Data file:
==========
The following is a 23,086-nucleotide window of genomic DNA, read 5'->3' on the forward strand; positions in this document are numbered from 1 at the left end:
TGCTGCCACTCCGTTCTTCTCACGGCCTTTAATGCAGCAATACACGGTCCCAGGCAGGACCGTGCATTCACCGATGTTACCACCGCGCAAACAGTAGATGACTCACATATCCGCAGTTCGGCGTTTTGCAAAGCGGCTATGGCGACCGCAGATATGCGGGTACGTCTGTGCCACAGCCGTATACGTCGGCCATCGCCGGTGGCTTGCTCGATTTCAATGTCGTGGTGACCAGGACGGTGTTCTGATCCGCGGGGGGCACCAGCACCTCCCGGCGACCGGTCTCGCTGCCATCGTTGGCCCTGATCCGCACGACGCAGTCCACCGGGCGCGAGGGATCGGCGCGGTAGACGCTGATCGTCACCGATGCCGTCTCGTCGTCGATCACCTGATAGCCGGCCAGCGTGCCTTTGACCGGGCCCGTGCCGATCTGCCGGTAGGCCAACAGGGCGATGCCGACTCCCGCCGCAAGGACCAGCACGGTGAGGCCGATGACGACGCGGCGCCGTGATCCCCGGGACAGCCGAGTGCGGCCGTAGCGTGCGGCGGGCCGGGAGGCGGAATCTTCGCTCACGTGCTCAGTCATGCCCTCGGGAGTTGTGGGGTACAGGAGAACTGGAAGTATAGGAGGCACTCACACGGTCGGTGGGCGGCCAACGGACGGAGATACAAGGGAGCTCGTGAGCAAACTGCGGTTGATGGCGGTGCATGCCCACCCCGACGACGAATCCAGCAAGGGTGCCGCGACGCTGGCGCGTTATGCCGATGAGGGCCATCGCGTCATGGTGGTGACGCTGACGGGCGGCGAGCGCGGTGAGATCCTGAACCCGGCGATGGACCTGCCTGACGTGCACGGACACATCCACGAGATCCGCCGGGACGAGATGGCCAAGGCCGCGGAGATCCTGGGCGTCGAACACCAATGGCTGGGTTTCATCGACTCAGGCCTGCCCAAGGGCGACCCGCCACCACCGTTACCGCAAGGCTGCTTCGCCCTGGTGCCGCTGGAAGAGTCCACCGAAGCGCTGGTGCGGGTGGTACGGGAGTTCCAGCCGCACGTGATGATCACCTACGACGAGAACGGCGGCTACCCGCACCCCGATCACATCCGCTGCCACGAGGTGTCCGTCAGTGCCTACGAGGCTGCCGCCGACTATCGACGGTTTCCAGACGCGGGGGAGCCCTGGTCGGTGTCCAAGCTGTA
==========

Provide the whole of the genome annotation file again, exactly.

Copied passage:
The following is a 23,086-nucleotide window of genomic DNA, read 5'->3' on the forward strand; positions in this document are numbered from 1 at the left end:
TGCTGCCACTCCGTTCTTCTCACGGCCTTTAATGCAGCAATACACGGTCCCAGGCAGGACCGTGCATTCACCGATGTTACCACCGCGCAAACAGTAGATGACTCACATATCCGCAGTTCGGCGTTTTGCAAAGCGGCTATGGCGACCGCAGATATGCGGGTACGTCTGTGCCACAGCCGTATACGTCGGCCATCGCCGGTGGCTTGCTCGATTTCAATGTCGTGGTGACCAGGACGGTGTTCTGATCCGCGGGGGGCACCAGCACCTCCCGGCGACCGGTCTCGCTGCCATCGTTGGCCCTGATCCGCACGACGCAGTCCACCGGGCGCGAGGGATCGGCGCGGTAGACGCTGATCGTCACCGATGCCGTCTCGTCGTCGATCACCTGATAGCCGGCCAGCGTGCCTTTGACCGGGCCCGTGCCGATCTGCCGGTAGGCCAACAGGGCGATGCCGACTCCCGCCGCAAGGACCAGCACGGTGAGGCCGATGACGACGCGGCGCCGTGATCCCCGGGACAGCCGAGTGCGGCCGTAGCGTGCGGCGGGCCGGGAGGCGGAATCTTCGCTCACGTGCTCAGTCATGCCCTCGGGAGTTGTGGGGTACAGGAGAACTGGAAGTATAGGAGGCACTCACACGGTCGGTGGGCGGCCAACGGACGGAGATACAAGGGAGCTCGTGAGCAAACTGCGGTTGATGGCGGTGCATGCCCACCCCGACGACGAATCCAGCAAGGGTGCCGCGACGCTGGCGCGTTATGCCGATGAGGGCCATCGCGTCATGGTGGTGACGCTGACGGGCGGCGAGCGCGGTGAGATCCTGAACCCGGCGATGGACCTGCCTGACGTGCACGGACACATCCACGAGATCCGCCGGGACGAGATGGCCAAGGCCGCGGAGATCCTGGGCGTCGAACACCAATGGCTGGGTTTCATCGACTCAGGCCTGCCCAAGGGCGACCCGCCACCACCGTTACCGCAAGGCTGCTTCGCCCTGGTGCCGCTGGAAGAGTCCACCGAAGCGCTGGTGCGGGTGGTACGGGAGTTCCAGCCGCACGTGATGATCACCTACGACGAGAACGGCGGCTACCCGCACCCCGATCACATCCGCTGCCACGAGGTGTCCGTCAGTGCCTACGAGGCTGCCGCCGACTATCGACGGTTTCCAGACGCGGGGGAGCCCTGGTCGGTGTCCAAGCTGTA